Acronis Plans Blockchain Data Protection Platform

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Backup and recovery software company Acronis has announced an initiative to develop Blockchain technology-based applications for data protection.

According to journalist Ashton Young from  IT Brief, out of New Zealand, The company announced the initiative at its 2016 VIP Partner Summit held in Singapore this week. 

Acronis has formed a dedicated research and deployment team that is initially focused on delivering ‘tamper-proof’ data storage with verifiable sync and share solutions that leverage Blockchain to guarantee data authenticity, privacy and control. The ground-breaking Blockchain technology, which provides a record of digital events distributed across different participants or entitites, has the potential to open up a broad range of new data protection use cases for businesses and organisations worldwide.

Young interviewed John Zanni, Acronis’ chief marketing officer:

Acronis is taking a unique and targeted approach at how Blockchain can be used to solve specific data protection problems by seeking and developing use cases that exist today. Data and transactions that are protected from tampering by Blockchain can be used for those use cases where individuals or businesses absolutely must maintain the integrity of the original information.

While it can be a bit to get your head around, Zanni provides the example of Police officer footage, as most police officers are now equipped with shoulder and car cams and it is vital to preserve the integrity of these video clips.

“You can use Blockchain technology to essentially timestamp them, and then that way you can guarantee that they haven’t been touched,” Zanni says. “That way if someone does touch it, it will be stamped again and you will have a log of these modifications. The interesting part is instead of having a centralised entity, that is the source of the verification/certification, it is distributed. It becomes very tamper-resistant, because you would have to go to a set of 50 Blockchain authorities and somehow get all of them to not notice that you’ve made a change – which is why it’s getting a lot of hype in the market.”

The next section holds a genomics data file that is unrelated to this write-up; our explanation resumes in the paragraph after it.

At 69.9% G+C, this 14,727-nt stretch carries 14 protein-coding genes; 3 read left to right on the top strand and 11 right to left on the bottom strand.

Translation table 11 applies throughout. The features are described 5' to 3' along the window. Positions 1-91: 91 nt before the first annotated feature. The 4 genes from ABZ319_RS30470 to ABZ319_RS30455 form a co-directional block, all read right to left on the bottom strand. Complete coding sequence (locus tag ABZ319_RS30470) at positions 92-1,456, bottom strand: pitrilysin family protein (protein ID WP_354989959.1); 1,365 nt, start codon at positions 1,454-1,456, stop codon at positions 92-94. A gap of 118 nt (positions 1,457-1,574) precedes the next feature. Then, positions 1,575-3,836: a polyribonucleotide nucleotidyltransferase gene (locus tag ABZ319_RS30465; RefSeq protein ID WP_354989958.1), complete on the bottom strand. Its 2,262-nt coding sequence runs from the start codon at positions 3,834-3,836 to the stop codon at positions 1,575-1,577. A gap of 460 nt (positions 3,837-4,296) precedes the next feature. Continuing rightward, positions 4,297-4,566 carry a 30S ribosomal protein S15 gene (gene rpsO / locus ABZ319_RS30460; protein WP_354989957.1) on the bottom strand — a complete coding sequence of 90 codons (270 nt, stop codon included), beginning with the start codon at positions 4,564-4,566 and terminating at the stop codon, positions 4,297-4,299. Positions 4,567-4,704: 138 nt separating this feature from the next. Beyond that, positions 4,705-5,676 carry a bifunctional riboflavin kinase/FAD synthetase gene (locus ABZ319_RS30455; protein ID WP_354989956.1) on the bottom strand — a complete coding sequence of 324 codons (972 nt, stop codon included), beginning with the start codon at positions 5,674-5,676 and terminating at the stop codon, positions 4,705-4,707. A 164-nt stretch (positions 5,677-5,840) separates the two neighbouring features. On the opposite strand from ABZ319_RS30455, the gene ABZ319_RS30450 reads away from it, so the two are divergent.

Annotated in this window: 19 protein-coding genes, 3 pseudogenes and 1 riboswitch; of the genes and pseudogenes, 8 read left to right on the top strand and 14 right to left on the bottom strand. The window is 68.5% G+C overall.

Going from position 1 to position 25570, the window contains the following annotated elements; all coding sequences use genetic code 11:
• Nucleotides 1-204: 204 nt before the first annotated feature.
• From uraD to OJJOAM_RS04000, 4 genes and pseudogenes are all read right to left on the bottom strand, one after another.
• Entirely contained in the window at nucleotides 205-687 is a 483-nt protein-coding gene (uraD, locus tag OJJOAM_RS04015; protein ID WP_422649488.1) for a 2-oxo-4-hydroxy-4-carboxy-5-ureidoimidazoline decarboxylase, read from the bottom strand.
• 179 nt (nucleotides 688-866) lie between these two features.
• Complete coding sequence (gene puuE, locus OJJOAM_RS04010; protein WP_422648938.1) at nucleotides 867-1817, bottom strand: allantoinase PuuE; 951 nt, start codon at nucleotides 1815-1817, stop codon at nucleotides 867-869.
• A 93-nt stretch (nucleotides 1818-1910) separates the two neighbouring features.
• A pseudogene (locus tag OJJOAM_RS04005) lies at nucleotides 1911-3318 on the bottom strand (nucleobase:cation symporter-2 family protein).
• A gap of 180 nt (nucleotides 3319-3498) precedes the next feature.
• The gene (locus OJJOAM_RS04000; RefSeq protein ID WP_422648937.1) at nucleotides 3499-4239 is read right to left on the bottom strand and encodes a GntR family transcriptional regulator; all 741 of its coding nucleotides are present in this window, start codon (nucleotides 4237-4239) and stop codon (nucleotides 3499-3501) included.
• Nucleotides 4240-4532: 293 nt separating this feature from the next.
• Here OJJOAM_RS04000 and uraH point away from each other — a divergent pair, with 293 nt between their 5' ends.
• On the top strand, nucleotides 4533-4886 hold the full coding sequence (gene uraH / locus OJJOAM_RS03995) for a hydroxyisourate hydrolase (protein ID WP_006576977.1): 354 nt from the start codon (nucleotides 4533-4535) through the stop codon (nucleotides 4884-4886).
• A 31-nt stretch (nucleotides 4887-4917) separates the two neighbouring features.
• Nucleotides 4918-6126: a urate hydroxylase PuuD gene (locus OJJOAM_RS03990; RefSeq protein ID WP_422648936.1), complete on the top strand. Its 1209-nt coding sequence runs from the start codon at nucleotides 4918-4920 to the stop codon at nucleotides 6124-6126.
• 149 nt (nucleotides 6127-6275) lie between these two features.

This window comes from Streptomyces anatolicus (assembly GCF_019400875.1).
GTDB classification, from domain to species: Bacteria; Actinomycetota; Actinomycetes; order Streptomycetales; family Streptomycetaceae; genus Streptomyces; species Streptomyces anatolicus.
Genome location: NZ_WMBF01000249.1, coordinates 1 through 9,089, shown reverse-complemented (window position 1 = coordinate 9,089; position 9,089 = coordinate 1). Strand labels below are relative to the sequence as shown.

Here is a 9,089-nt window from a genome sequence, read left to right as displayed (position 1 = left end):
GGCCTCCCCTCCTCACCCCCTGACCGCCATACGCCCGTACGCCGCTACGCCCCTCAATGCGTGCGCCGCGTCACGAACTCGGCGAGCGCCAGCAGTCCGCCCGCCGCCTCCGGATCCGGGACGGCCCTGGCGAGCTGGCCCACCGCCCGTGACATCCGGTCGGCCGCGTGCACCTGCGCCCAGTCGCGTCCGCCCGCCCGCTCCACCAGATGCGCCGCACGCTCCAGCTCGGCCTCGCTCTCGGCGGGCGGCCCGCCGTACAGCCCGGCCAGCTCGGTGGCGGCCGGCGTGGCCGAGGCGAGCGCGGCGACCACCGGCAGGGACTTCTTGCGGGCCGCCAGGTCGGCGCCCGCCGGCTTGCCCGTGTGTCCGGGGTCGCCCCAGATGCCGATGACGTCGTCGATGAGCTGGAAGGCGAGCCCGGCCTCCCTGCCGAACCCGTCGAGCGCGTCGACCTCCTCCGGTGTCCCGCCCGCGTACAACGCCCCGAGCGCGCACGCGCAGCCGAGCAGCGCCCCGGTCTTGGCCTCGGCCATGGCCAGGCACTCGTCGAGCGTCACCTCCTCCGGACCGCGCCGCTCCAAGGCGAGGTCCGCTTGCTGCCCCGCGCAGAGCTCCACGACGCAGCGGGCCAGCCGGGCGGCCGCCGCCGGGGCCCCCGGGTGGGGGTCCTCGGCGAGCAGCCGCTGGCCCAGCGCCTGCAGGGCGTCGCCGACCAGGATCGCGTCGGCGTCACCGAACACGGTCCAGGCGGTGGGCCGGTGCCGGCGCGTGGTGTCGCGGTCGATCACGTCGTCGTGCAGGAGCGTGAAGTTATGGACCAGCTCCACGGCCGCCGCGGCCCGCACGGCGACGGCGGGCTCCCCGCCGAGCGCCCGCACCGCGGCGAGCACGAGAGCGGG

About Richard Kastelein

Founder of industry publication Blockchain News, partner at ICO services collective CryptoAsset Design Group (helped raise over $200m+), director of education company Blockchain Partners (Oracle Partner) and ICO event organiser at leading industry event  CryptoFinancing (first ICO event in Europe) - Richard Kastelein is an award-winning publisher, innovation executive and entrepreneur. He sits on the advisory boards of half a dozen Blockchain startups and has written over 1200 articles on Blockchain technology and startups at Blockchain News and has also published pioneering articles on ICOs in Harvard Business Review and Venturebeat.
 
Kastelein has spoken (keynotes & panels) on Blockchain technology in Amsterdam, Antwerp, Barcelona, Beijing, Brussels, Bucharest, Dubai, Eindhoven, Gdansk, Groningen, the Hague, Helsinki, London, Manchester, Minsk, Nairobi, Nanchang, San Mateo, Shanghai,Tel Aviv and Venice. His network is global and extensive.
 
He is a Canadian (Dutch/Irish/English/Métis) whose writing career has ranged from the Canadian Native Press (Arctic) to the Caribbean & Europe. He's written occasionally for Harvard Business Review, Wired, Venturebeat, The Guardian and Virgin.com and his work and ideas have been translated into Dutch, Greek, Polish, German and French.
 
A journalist by trade, an entrepreneur and adventurer at heart, Kastelein's professional career has ranged from political publishing to TV technology, boatbuilding to judging startups, skippering yachts to marketing and more as he's travelled for nearly 30 years as a Canadian expatriate living around the world.
 
In his 20s, he sailed around the world on small yachts and wrote a series of travel articles called, "The Hitchhiker's Guide to the Seas' travelling by hitching rides on yachts (1989) in major travel and yachting publications. He currently lives in Groningen, Netherlands where he's raising three teenage daughters with his wife and sailing partner, Wieke Beenen.

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